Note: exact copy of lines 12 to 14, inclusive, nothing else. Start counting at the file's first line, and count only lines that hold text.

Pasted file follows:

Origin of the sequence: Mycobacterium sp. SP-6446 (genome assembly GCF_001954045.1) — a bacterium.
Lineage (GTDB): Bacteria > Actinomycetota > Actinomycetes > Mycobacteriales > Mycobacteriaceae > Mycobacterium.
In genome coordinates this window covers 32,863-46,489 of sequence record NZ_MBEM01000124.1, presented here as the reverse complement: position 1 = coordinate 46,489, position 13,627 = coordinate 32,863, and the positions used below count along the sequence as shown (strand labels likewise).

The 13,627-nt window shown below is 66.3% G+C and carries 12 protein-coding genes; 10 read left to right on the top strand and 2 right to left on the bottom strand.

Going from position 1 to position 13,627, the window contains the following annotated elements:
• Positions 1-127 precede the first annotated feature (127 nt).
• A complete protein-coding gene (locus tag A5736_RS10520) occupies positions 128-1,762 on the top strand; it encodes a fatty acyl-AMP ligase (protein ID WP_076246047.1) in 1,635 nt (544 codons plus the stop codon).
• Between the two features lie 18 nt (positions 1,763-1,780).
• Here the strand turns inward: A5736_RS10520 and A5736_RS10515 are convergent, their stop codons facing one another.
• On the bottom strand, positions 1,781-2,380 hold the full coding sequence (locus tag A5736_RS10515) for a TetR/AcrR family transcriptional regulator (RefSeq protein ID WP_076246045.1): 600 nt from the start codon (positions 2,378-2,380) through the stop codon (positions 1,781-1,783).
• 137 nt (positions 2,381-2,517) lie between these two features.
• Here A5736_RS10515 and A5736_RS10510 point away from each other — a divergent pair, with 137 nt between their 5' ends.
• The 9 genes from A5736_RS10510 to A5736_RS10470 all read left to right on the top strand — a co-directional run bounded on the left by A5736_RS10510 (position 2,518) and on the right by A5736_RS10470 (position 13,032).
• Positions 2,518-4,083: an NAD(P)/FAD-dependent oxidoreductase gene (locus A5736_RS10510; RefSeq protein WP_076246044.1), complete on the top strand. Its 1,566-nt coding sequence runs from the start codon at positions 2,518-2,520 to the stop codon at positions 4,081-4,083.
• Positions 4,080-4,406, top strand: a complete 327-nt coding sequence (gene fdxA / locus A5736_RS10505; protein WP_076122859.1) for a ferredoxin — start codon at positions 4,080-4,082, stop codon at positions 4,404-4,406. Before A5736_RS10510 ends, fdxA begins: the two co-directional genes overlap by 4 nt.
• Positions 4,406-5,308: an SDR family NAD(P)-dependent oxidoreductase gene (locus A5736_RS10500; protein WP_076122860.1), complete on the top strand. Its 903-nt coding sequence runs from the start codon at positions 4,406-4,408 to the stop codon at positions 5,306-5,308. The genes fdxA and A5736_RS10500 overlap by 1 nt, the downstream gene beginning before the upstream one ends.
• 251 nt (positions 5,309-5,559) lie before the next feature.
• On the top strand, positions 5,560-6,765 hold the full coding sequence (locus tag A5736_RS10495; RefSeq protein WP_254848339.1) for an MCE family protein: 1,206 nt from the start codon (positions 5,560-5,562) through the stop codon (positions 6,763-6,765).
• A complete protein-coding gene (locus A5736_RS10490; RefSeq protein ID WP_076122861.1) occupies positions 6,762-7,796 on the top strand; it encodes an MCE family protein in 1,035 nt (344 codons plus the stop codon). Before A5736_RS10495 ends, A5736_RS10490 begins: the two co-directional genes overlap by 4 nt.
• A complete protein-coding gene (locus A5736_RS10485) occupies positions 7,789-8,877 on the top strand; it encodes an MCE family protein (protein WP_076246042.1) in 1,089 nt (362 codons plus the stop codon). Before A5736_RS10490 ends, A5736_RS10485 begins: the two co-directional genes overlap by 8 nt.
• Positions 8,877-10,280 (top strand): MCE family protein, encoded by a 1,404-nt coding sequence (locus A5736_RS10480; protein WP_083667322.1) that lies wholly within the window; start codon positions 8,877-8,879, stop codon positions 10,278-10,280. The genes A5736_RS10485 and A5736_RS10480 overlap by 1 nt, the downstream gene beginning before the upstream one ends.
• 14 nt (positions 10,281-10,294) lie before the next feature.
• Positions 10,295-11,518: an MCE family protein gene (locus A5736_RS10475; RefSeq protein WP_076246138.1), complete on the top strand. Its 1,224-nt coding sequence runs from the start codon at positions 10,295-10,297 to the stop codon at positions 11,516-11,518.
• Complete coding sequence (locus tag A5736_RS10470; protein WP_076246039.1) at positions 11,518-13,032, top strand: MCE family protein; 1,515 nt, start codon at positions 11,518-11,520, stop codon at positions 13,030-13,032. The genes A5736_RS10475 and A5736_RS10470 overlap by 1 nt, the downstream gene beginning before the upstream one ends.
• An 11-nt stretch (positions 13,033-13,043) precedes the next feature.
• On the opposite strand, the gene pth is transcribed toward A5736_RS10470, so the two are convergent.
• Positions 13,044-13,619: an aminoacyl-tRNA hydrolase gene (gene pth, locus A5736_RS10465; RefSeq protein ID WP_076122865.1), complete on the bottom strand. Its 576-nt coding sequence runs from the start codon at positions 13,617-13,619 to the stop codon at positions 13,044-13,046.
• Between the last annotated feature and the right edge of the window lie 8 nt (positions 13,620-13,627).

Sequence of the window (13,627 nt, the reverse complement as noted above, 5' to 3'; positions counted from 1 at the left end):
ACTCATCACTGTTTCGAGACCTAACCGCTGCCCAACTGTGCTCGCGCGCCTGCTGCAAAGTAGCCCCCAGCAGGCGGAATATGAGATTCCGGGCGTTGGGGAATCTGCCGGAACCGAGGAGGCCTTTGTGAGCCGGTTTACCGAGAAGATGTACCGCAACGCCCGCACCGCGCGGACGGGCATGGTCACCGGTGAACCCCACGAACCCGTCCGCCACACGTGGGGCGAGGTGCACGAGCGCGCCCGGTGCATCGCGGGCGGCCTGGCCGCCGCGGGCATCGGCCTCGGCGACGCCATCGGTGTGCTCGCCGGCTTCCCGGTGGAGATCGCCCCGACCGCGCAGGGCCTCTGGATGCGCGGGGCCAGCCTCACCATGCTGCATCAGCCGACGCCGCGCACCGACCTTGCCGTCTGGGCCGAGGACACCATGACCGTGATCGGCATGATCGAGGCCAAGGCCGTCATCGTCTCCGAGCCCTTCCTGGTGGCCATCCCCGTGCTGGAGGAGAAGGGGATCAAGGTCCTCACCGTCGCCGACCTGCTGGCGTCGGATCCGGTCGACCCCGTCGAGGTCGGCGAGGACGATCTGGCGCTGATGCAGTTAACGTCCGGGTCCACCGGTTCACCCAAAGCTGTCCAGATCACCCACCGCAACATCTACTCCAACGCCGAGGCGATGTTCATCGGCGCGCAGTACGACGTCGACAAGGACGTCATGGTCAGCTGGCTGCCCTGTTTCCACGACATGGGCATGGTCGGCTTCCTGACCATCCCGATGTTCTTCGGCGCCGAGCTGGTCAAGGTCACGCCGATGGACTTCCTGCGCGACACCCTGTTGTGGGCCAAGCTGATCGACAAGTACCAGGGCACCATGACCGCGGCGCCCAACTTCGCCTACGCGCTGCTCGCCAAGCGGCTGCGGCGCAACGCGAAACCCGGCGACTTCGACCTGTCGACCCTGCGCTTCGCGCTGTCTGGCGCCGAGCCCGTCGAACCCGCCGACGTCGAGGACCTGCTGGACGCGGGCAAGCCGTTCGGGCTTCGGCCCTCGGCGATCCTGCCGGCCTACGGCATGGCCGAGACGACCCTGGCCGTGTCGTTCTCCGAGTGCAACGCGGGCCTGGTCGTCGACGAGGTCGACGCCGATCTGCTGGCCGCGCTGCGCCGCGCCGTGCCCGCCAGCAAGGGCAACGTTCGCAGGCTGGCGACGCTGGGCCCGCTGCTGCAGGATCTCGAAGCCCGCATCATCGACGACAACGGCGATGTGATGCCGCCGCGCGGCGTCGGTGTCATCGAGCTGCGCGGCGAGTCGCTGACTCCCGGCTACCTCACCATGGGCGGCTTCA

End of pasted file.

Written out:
• Here A5736_RS10515 and A5736_RS10510 point away from each other — a divergent pair, with 137 nt between their 5' ends.
• The 9 genes from A5736_RS10510 to A5736_RS10470 all read left to right on the top strand — a co-directional run bounded on the left by A5736_RS10510 (position 2,518) and on the right by A5736_RS10470 (position 13,032).
• Positions 2,518-4,083: an NAD(P)/FAD-dependent oxidoreductase gene (locus A5736_RS10510; RefSeq protein WP_076246044.1), complete on the top strand. Its 1,566-nt coding sequence runs from the start codon at positions 2,518-2,520 to the stop codon at positions 4,081-4,083.